Spammers, its nothing personal

Over the last week I’ve been helping out a couple of bloggers on WordPress issues.

Both have similar problems, despite having captchas enabled on registration. Both have ridiculous numbers of fake subscribers (one, 5000+ a week), an equally high number of spam, although Akismet catches the vast majority and both these popular blogs that have been around for well over 5 years, being on fairly good hosting plans, with no exotic plugins enabled, are seeing frequent and random outages.

admin

Off course this is distressing for them; the hosts in one of the cases where it’s a managed service deny any liability and offer no advice.  Both blogs have any number of competitors that would happily see them offline and knowing how easy and cheap it is for anyone with a PayPal account to launch a denial of service attack, but that wouldn’t make sense due to randomness.

So having installed a simple Event Viewer, I quickly see a second problem, huge numbers of attempts at guessing the password for “admin” the default account for wordpress, which in both these blogs cases has been removed which is simple best practice, strangely enough I also see attempts at the “administrator” which is strange as that’s only really used on windows operating systems.

While I wouldn’t normally worry too much about password guessing on the “admin” account if none exists, the frequency could be to blame here. The fact so many large numbers of spammer accounts are being so quickly being created is resolved by increasing the captcha complexity and finding the pain threshold of potential sites commentators, and in one case deleting an immense number of obviously fake accounts, upon agreement with the client, we were aware that quite a large number of valid accounts were also deleted.

When I logged back in to one of them, the spam has died back quite a bit, and in the last 24 hours I can’t see one new spammer account created, but I notice a number valid accounts have been recreated, so deem that a success. But on both of them I’ve found the password guessing to have ramped up quite a bit, one of them quite a concerted effort employed, multiple IP addresses a second or less between each attempt. Now I have not had a great experience on WordPress with the firewall widgets available, finding they can put a greater load on the installations than the actual abuse, but I installed what appears to be a reasonably lightweight one (won’t name till it’s proved itself), with the pleasant addition of a username blacklist which I quickly added “admin” and “administrator” to.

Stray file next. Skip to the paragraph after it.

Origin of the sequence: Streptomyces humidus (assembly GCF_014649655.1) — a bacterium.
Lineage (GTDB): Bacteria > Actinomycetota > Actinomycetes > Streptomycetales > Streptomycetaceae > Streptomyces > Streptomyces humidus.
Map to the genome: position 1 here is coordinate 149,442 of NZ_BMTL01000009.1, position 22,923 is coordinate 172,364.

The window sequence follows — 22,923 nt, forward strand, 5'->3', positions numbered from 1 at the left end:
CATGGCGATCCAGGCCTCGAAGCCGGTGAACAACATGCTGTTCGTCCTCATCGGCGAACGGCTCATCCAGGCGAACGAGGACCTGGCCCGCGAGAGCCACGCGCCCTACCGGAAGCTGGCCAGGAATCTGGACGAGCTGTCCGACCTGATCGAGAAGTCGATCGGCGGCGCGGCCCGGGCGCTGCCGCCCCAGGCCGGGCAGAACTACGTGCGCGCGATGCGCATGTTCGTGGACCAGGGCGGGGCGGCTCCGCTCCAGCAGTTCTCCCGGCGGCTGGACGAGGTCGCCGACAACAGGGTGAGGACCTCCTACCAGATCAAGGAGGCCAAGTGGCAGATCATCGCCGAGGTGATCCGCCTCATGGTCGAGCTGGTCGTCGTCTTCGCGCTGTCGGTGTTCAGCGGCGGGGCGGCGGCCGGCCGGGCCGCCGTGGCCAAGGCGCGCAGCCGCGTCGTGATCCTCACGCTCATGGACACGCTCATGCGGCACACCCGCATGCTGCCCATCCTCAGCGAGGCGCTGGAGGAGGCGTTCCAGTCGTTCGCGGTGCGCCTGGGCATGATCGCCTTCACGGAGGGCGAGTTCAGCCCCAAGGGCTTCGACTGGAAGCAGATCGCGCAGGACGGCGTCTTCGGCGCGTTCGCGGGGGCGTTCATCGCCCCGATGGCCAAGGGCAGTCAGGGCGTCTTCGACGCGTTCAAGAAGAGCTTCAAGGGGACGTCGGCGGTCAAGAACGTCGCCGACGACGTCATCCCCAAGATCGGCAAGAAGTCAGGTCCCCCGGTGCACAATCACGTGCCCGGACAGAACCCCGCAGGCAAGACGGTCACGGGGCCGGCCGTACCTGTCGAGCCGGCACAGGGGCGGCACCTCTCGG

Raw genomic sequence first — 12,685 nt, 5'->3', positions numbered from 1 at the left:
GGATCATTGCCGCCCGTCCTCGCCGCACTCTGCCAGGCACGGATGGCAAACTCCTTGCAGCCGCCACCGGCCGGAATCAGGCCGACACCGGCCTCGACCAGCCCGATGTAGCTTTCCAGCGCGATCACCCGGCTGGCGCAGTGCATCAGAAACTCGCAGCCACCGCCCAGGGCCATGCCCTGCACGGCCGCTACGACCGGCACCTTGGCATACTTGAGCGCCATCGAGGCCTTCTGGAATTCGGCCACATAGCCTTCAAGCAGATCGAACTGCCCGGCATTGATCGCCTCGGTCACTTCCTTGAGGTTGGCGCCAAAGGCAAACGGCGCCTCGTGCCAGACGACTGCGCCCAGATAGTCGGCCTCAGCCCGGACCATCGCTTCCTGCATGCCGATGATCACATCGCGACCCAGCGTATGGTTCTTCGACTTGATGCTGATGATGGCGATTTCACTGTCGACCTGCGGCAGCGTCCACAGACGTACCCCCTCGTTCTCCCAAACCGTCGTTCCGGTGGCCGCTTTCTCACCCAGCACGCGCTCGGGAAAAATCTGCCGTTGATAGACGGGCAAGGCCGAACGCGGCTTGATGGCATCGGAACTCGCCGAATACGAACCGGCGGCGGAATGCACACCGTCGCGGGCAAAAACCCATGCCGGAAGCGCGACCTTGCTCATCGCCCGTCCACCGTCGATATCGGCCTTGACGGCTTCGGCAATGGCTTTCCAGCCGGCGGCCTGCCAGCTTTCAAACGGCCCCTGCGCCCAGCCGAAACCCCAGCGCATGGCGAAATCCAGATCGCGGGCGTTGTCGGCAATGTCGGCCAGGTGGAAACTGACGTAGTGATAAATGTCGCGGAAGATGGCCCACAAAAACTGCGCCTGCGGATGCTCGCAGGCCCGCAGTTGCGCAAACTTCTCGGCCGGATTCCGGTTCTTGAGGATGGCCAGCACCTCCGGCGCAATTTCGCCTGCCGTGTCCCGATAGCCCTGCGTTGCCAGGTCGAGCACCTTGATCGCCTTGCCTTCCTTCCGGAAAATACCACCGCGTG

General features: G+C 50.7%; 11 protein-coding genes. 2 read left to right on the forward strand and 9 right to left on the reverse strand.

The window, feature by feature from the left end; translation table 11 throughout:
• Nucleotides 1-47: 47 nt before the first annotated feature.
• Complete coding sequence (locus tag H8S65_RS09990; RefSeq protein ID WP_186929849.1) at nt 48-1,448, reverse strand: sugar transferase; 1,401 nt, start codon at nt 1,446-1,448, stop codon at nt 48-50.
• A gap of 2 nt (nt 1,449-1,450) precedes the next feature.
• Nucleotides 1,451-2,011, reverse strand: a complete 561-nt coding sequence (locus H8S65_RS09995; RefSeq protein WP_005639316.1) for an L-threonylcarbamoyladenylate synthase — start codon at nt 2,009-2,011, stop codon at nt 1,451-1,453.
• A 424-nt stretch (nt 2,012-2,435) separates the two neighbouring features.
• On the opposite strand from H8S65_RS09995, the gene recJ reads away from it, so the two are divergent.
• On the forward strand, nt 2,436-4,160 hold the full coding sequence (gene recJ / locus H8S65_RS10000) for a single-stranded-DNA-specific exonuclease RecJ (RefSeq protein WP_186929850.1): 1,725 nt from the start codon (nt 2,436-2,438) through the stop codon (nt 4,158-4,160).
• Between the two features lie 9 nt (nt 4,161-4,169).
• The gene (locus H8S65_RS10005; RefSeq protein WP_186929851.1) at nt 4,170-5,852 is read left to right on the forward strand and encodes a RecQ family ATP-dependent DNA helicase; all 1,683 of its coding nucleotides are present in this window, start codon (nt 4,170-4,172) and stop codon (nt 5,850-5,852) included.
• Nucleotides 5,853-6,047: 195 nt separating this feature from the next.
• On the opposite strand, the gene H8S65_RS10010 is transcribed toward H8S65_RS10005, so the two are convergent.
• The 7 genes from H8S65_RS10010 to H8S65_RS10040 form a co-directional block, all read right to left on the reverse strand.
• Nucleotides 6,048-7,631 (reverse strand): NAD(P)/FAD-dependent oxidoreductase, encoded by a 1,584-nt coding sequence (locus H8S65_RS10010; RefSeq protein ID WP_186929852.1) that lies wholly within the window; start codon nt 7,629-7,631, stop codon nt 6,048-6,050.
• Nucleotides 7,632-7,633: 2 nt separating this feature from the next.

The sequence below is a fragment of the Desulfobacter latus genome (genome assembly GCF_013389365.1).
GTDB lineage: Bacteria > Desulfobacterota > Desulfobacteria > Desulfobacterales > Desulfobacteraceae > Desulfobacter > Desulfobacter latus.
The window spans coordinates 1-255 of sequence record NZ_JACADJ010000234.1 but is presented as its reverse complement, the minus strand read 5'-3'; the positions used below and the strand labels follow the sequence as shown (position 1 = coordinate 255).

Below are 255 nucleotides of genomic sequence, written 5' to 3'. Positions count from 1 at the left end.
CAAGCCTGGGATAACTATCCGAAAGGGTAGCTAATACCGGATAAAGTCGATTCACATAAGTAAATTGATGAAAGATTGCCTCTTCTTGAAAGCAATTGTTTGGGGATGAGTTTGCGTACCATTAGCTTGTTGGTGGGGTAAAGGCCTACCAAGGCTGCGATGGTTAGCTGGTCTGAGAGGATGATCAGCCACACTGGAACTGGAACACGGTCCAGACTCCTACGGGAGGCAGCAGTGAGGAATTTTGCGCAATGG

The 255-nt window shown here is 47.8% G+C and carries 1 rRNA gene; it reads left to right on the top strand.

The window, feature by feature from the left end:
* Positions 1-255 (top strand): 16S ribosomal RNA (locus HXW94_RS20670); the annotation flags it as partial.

Again I am asked if Disqus could be an option, well I’ve tested it myself on demo installations with default templates and no other plugins, and it’s worked without an issue. But when I’ve backed up, and restored a live site with a few years (50,000+) of comments, it failed miserably and due to client not wanting to potentially pour more money down the drain, we gave up. I think it I best quantify my objection to Disqus, firstly reviews are not as great as I would like to see on a widget that can’t simply be switched off and reversing a larger installation could potentially take days of work and disruption. Secondly they seem to have full control over what really is your content which might be ok today (I really don’t know), but what if they suddenly stop providing the service either generally or for a reason related to your site specifically, what happens to your content, or they start adding inappropriate advertising.

All seems well with these blogs now, time will tell, the spammers will no doubt find another way to sell their fake designer goods and Viagra. It’s not malice, it’s just their job.

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